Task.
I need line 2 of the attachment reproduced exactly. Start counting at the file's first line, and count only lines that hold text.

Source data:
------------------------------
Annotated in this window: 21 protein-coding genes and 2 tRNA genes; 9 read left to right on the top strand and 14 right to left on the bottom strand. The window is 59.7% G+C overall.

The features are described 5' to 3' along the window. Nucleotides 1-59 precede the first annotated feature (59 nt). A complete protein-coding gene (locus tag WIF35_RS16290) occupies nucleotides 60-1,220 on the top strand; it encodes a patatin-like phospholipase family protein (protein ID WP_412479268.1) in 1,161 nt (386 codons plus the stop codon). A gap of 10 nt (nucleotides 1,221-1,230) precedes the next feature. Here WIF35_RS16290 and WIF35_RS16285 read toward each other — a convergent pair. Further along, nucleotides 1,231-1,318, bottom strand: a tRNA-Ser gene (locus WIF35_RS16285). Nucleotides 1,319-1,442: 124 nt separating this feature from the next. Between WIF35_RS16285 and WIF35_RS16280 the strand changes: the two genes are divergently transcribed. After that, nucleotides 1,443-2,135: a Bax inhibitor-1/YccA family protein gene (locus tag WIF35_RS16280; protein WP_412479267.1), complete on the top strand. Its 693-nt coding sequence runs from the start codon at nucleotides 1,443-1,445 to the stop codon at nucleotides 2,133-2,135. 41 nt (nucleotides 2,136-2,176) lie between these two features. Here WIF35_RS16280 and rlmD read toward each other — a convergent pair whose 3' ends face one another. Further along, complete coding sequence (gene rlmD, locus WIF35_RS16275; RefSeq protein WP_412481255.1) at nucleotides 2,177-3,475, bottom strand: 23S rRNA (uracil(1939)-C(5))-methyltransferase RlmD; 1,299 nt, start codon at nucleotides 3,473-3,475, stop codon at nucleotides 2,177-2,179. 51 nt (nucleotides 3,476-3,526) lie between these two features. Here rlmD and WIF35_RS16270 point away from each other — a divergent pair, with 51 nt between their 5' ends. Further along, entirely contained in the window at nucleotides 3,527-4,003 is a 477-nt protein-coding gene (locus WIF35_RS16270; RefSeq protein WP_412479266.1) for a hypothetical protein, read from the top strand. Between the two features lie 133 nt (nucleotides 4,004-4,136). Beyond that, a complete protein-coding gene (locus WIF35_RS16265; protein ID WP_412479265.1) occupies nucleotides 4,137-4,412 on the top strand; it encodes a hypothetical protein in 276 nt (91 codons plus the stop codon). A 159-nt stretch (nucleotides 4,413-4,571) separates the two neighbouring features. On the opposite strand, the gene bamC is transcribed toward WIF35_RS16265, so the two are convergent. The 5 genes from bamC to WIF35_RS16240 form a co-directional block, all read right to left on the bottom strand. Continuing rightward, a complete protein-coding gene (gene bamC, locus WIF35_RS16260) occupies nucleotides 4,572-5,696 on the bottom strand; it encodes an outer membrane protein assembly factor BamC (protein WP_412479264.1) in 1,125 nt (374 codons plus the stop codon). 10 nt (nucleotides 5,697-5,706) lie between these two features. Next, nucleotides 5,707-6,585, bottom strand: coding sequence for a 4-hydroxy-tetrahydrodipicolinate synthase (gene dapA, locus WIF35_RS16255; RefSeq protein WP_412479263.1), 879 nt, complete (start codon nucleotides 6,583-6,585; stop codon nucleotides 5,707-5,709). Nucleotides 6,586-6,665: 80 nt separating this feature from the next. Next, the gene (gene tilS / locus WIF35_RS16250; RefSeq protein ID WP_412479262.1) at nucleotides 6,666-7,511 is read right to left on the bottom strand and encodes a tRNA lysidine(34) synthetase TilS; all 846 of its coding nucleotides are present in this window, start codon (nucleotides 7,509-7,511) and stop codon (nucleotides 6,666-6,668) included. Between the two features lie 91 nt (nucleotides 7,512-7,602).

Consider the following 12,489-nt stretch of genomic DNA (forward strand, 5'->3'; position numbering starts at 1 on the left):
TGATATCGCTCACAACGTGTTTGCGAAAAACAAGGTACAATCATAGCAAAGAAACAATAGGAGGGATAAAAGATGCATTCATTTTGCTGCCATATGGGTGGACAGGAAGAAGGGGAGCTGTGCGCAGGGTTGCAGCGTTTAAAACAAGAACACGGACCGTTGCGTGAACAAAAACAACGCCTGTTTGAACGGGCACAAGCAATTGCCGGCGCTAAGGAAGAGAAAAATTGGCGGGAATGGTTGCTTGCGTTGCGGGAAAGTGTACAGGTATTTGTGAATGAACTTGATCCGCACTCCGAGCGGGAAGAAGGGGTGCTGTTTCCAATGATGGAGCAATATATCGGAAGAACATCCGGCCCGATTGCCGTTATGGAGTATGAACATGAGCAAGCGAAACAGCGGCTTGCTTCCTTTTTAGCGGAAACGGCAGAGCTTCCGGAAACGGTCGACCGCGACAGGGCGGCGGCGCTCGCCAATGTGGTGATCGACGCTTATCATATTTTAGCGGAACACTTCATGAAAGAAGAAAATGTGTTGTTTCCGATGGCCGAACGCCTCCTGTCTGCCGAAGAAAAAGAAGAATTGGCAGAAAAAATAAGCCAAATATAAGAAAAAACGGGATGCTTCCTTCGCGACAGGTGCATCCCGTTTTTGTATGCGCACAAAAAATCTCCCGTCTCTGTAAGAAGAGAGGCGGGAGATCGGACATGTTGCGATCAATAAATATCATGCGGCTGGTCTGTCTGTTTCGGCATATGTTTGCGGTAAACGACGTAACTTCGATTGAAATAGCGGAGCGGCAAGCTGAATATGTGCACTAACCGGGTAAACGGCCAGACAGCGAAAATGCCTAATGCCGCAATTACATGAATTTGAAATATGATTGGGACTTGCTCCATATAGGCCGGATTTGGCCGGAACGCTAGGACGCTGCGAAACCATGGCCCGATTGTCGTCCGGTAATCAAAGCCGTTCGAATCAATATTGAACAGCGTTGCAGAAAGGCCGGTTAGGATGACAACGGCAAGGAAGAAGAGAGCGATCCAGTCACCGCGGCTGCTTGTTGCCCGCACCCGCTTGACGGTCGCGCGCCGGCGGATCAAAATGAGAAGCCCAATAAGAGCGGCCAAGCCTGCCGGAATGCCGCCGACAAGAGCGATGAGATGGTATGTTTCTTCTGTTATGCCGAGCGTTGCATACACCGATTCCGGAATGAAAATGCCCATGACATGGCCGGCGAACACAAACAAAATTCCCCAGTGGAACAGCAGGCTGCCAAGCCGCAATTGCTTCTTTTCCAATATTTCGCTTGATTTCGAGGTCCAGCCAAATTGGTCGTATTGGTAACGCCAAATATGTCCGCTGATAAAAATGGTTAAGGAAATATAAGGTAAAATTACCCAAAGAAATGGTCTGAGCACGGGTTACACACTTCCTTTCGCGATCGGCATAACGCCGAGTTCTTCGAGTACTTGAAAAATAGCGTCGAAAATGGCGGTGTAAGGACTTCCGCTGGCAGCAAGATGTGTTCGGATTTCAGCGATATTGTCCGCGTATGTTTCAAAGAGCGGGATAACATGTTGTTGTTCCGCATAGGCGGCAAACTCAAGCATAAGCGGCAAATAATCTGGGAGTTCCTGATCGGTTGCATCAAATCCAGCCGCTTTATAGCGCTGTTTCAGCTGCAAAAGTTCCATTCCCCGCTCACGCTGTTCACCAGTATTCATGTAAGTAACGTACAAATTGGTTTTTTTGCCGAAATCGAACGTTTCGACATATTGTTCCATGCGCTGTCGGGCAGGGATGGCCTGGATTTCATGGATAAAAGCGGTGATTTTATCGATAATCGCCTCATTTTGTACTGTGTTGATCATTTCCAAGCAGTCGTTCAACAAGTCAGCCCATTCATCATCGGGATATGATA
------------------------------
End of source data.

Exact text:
The features are described 5' to 3' along the window. Nucleotides 1-59 precede the first annotated feature (59 nt). A complete protein-coding gene (locus tag WIF35_RS16290) occupies nucleotides 60-1,220 on the top strand; it encodes a patatin-like phospholipase family protein (protein ID WP_412479268.1) in 1,161 nt (386 codons plus the stop codon). A gap of 10 nt (nucleotides 1,221-1,230) precedes the next feature. Here WIF35_RS16290 and WIF35_RS16285 read toward each other — a convergent pair. Further along, nucleotides 1,231-1,318, bottom strand: a tRNA-Ser gene (locus WIF35_RS16285). Nucleotides 1,319-1,442: 124 nt separating this feature from the next. Between WIF35_RS16285 and WIF35_RS16280 the strand changes: the two genes are divergently transcribed. After that, nucleotides 1,443-2,135: a Bax inhibitor-1/YccA family protein gene (locus tag WIF35_RS16280; protein WP_412479267.1), complete on the top strand. Its 693-nt coding sequence runs from the start codon at nucleotides 1,443-1,445 to the stop codon at nucleotides 2,133-2,135. 41 nt (nucleotides 2,136-2,176) lie between these two features. Here WIF35_RS16280 and rlmD read toward each other — a convergent pair whose 3' ends face one another. Further along, complete coding sequence (gene rlmD, locus WIF35_RS16275; RefSeq protein WP_412481255.1) at nucleotides 2,177-3,475, bottom strand: 23S rRNA (uracil(1939)-C(5))-methyltransferase RlmD; 1,299 nt, start codon at nucleotides 3,473-3,475, stop codon at nucleotides 2,177-2,179. 51 nt (nucleotides 3,476-3,526) lie between these two features. Here rlmD and WIF35_RS16270 point away from each other — a divergent pair, with 51 nt between their 5' ends. Further along, entirely contained in the window at nucleotides 3,527-4,003 is a 477-nt protein-coding gene (locus WIF35_RS16270; RefSeq protein WP_412479266.1) for a hypothetical protein, read from the top strand. Between the two features lie 133 nt (nucleotides 4,004-4,136). Beyond that, a complete protein-coding gene (locus WIF35_RS16265; protein ID WP_412479265.1) occupies nucleotides 4,137-4,412 on the top strand; it encodes a hypothetical protein in 276 nt (91 codons plus the stop codon). A 159-nt stretch (nucleotides 4,413-4,571) separates the two neighbouring features. On the opposite strand, the gene bamC is transcribed toward WIF35_RS16265, so the two are convergent. The 5 genes from bamC to WIF35_RS16240 form a co-directional block, all read right to left on the bottom strand. Continuing rightward, a complete protein-coding gene (gene bamC, locus WIF35_RS16260) occupies nucleotides 4,572-5,696 on the bottom strand; it encodes an outer membrane protein assembly factor BamC (protein WP_412479264.1) in 1,125 nt (374 codons plus the stop codon). 10 nt (nucleotides 5,697-5,706) lie between these two features. Next, nucleotides 5,707-6,585, bottom strand: coding sequence for a 4-hydroxy-tetrahydrodipicolinate synthase (gene dapA, locus WIF35_RS16255; RefSeq protein WP_412479263.1), 879 nt, complete (start codon nucleotides 6,583-6,585; stop codon nucleotides 5,707-5,709). Nucleotides 6,586-6,665: 80 nt separating this feature from the next. Next, the gene (gene tilS / locus WIF35_RS16250; RefSeq protein ID WP_412479262.1) at nucleotides 6,666-7,511 is read right to left on the bottom strand and encodes a tRNA lysidine(34) synthetase TilS; all 846 of its coding nucleotides are present in this window, start codon (nucleotides 7,509-7,511) and stop codon (nucleotides 6,666-6,668) included. Between the two features lie 91 nt (nucleotides 7,512-7,602).